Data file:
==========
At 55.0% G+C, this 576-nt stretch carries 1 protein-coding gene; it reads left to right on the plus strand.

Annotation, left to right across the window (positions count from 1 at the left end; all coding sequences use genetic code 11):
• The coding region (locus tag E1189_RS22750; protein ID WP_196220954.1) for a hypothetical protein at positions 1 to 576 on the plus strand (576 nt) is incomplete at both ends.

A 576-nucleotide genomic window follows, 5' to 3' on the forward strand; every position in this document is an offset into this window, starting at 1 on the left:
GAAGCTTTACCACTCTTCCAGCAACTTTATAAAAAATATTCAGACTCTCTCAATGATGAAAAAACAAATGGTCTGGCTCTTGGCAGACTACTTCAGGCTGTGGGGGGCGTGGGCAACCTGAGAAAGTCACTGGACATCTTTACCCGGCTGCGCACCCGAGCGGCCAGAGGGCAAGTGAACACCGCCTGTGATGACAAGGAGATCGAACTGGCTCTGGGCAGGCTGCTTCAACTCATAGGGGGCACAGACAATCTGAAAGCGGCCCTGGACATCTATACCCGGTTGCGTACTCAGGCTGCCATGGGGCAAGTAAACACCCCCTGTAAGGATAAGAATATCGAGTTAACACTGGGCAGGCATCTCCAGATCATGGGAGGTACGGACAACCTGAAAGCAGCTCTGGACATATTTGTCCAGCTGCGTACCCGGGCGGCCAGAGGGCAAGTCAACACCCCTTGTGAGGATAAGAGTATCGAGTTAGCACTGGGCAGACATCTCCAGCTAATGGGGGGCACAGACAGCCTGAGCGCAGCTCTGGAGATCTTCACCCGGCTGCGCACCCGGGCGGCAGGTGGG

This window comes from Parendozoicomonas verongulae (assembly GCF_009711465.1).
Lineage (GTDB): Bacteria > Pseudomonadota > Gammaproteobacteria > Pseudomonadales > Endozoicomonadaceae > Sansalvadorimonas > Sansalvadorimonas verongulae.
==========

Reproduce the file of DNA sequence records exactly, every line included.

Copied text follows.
At 55.0% G+C, this 576-nt stretch carries 1 protein-coding gene; it reads left to right on the plus strand.

Annotation, left to right across the window (positions count from 1 at the left end; all coding sequences use genetic code 11):
• The coding region (locus tag E1189_RS22750; protein ID WP_196220954.1) for a hypothetical protein at positions 1 to 576 on the plus strand (576 nt) is incomplete at both ends.

A 576-nucleotide genomic window follows, 5' to 3' on the forward strand; every position in this document is an offset into this window, starting at 1 on the left:
GAAGCTTTACCACTCTTCCAGCAACTTTATAAAAAATATTCAGACTCTCTCAATGATGAAAAAACAAATGGTCTGGCTCTTGGCAGACTACTTCAGGCTGTGGGGGGCGTGGGCAACCTGAGAAAGTCACTGGACATCTTTACCCGGCTGCGCACCCGAGCGGCCAGAGGGCAAGTGAACACCGCCTGTGATGACAAGGAGATCGAACTGGCTCTGGGCAGGCTGCTTCAACTCATAGGGGGCACAGACAATCTGAAAGCGGCCCTGGACATCTATACCCGGTTGCGTACTCAGGCTGCCATGGGGCAAGTAAACACCCCCTGTAAGGATAAGAATATCGAGTTAACACTGGGCAGGCATCTCCAGATCATGGGAGGTACGGACAACCTGAAAGCAGCTCTGGACATATTTGTCCAGCTGCGTACCCGGGCGGCCAGAGGGCAAGTCAACACCCCTTGTGAGGATAAGAGTATCGAGTTAGCACTGGGCAGACATCTCCAGCTAATGGGGGGCACAGACAGCCTGAGCGCAGCTCTGGAGATCTTCACCCGGCTGCGCACCCGGGCGGCAGGTGGG

This window comes from Parendozoicomonas verongulae (assembly GCF_009711465.1).
Lineage (GTDB): Bacteria > Pseudomonadota > Gammaproteobacteria > Pseudomonadales > Endozoicomonadaceae > Sansalvadorimonas > Sansalvadorimonas verongulae.